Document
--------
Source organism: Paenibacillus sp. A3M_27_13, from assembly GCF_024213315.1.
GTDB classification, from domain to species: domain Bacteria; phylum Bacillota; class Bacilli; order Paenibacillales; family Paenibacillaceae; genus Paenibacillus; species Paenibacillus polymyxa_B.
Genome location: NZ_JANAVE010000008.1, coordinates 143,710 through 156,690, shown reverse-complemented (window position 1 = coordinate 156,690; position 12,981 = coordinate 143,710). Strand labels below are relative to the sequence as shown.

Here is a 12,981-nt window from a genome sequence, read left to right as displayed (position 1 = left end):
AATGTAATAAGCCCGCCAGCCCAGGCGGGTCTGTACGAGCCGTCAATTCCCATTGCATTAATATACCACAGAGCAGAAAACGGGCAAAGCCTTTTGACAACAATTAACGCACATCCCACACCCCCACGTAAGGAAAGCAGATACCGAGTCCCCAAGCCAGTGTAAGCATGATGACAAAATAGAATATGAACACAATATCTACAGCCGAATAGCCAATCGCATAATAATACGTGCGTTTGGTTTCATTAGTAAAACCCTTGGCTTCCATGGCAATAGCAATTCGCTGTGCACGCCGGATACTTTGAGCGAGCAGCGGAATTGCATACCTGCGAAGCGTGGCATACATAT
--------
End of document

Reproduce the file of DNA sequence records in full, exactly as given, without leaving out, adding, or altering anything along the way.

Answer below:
Source organism: Paenibacillus sp. A3M_27_13, from assembly GCF_024213315.1.
GTDB classification, from domain to species: domain Bacteria; phylum Bacillota; class Bacilli; order Paenibacillales; family Paenibacillaceae; genus Paenibacillus; species Paenibacillus polymyxa_B.
Genome location: NZ_JANAVE010000008.1, coordinates 143,710 through 156,690, shown reverse-complemented (window position 1 = coordinate 156,690; position 12,981 = coordinate 143,710). Strand labels below are relative to the sequence as shown.

Here is a 12,981-nt window from a genome sequence, read left to right as displayed (position 1 = left end):
AATGTAATAAGCCCGCCAGCCCAGGCGGGTCTGTACGAGCCGTCAATTCCCATTGCATTAATATACCACAGAGCAGAAAACGGGCAAAGCCTTTTGACAACAATTAACGCACATCCCACACCCCCACGTAAGGAAAGCAGATACCGAGTCCCCAAGCCAGTGTAAGCATGATGACAAAATAGAATATGAACACAATATCTACAGCCGAATAGCCAATCGCATAATAATACGTGCGTTTGGTTTCATTAGTAAAACCCTTGGCTTCCATGGCAATAGCAATTCGCTGTGCACGCCGGATACTTTGAGCGAGCAGCGGAATTGCATACCTGCGAAGCGTGGCATACATAT